For dyslexia intervention with alphabet writing systems the fundamental aim is to increase a child's awareness of correspondences between graphemes and phonemes, and to relate these to reading and spelling. It has been found that training focused towards visual language and orthographic issues yields longer-lasting gains than mere oral phonological training.

There is some evidence that the use of specially tailored fonts may provide some measure of assistance for those suffering from dyslexia; however scientific confirmation of this currently appears to be limited to a single master's thesis. Intervention early on while language areas in the brain are still developing is most successful in reducing long term impacts of dyslexia.

In the News

Research Suggests There's a Big Overlooked Benefit of Having Dyslexia   PhysOrg - June 26, 2022

The modern world is stitched together by threads of written language. For those with the reading disorder dyslexia, the endless tangle of words can feel like an obstacle to survival. Long framed purely as a learning disorder, the neurological condition that makes the decoding of text so difficult could also benefit individuals and their community in a world full of unknowns. University of Cambridge psychologists Helen Taylor and Martin David Vestergaard reexamined the traditional view of developmental dyslexia as a disadvantage, proposing its neurological characteristics could carry advantages under different circumstances. Specifically, they suggest brains that find it hard to quickly interpret written words could find it easier to explore their environments for useful clues that improve decision-making.

Dyslexia International Definitions

The World Health Organization (WHO)

A disorder manifested by difficulty learning to read, despite conventional instruction, adequate intelligence and sociocultural opportunity. It is dependent upon fundamental cognitive disabilities which are frequently of constitutional origin". ICD-10, The International Statistical Classification of Diseases and Related Health Problems, tenth revision ICIDH-2, The International Classification of Impairments, Activities, and Participation

US National Institute of Child Health and Human Development (NICHD) / International Dyslexia Association

Defines Dyslexia as a specific learning disability of neurological origin. Characterized with difficulties with accurate and/or fluent word recognition, spelling and decoding abilities.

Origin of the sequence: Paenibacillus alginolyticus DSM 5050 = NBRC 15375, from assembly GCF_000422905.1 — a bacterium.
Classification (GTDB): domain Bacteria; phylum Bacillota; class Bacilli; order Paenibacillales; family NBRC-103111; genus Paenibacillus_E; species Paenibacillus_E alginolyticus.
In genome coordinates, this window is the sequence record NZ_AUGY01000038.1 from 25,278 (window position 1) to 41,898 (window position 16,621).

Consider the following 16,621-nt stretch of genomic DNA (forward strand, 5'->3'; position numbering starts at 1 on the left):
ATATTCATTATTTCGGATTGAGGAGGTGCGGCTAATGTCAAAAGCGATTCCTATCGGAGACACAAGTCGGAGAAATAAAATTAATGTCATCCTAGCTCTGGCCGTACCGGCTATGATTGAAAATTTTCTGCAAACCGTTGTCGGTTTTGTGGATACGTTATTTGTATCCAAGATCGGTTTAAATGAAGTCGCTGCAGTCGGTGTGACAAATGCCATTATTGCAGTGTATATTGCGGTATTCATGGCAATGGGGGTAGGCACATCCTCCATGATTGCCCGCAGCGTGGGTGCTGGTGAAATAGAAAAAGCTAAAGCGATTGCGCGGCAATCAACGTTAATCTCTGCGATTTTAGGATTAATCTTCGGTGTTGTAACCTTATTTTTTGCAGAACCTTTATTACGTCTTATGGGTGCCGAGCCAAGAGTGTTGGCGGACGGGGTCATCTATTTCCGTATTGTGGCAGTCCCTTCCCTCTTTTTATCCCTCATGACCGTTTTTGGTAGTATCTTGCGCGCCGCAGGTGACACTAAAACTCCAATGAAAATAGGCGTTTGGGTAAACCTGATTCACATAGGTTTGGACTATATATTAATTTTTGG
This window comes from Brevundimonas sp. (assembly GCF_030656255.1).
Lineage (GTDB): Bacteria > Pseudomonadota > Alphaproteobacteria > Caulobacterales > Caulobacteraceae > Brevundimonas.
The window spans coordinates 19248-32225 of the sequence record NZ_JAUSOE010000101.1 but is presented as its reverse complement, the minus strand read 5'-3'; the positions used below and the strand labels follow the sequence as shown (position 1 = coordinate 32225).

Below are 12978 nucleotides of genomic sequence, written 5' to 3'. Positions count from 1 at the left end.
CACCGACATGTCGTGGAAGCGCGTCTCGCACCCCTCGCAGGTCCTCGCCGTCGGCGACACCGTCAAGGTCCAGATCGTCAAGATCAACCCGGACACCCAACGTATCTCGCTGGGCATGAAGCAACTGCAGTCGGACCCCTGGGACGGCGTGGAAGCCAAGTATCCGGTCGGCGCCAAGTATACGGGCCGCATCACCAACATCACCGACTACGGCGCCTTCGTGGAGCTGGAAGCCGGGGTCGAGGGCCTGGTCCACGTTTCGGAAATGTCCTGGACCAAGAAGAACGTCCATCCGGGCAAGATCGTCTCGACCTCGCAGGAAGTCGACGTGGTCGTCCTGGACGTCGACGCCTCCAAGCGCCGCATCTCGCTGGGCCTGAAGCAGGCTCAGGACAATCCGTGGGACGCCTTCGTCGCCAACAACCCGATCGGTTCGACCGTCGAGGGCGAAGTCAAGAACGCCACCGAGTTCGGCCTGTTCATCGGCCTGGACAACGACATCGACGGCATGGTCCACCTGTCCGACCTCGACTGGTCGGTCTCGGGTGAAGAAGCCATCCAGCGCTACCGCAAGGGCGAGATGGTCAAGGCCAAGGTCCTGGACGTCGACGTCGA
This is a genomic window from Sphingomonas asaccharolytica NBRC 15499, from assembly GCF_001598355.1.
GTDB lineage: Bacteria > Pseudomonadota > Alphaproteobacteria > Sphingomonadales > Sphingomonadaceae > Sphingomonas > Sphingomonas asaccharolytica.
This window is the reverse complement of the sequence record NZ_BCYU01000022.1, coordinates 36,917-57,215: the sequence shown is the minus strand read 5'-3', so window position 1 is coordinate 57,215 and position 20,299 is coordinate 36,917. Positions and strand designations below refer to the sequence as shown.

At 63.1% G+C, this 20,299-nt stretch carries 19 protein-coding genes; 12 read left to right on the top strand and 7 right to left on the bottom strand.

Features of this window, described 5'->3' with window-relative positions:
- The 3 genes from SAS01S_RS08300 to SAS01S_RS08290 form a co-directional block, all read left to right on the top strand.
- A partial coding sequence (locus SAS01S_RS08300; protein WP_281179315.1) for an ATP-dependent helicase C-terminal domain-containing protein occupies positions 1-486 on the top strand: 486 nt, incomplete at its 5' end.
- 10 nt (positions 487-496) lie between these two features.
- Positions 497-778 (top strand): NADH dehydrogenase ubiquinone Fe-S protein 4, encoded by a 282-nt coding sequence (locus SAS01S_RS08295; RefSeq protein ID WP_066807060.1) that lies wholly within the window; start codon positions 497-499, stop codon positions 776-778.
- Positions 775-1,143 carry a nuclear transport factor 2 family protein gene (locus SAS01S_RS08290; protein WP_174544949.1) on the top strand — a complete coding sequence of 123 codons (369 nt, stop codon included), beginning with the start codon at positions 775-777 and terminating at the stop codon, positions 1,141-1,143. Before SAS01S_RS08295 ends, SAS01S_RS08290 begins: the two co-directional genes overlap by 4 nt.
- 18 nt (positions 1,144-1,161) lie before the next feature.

Canadian Government

The Government of Canada's Health Portal links its description to the BC HealthGuide web site using their definition. Dyslexia is defined here with a difficulty with the alphabet, reading, writing, and spelling in spite of normal to above average intelligence, conventional teaching, and adequate sociocultural opportunity. Dyslexia is thought to be genetic and hereditary. Dyslexia is not caused by poor vision. Dyslexia is diagnosed following psychological and educational tests that determine language and other academic abilities, IQ and problem-solving skills, and is only diagnosed if the reading disability is not a result of another condition.

The British Dyslexia Association

Dyslexia is a difference in the brain area that deals with language. It affects the underlaying skills that are needed for learning to read, write and spell. Brain imaging techniques show that dyslexic people process information differently.In a report on the House of Lords Dyslexia debate which took place on Wednesday 7 December is now available the Government confirms dyslexia is not a myth.

Variations and Related Disorders

Dyslexia is a learning disorder. Its underlying cause may be neurological in nature, but from there, the systems involved play out into visual, language, etc. FMRI (Functional Magnetic Resonance Imaging) has been used to demonstrate differences in the dyslexic brain patterns, but much research still needs to be done to apply this information.In addition to the typical forms of dyslexia, there are numerous related disorders:

Facts and Statistics

Between 5 and 15 percent of the population can be diagnosed as suffering from various degrees of dyslexia. As previously mentioned, dyslexia can be substantially compensated for with proper therapy, training and equipment.

Most researchers agree that there is a fairly even gender balance amongst dyslexics, and that the fact that it is reported more in males is because of selection factors and bias.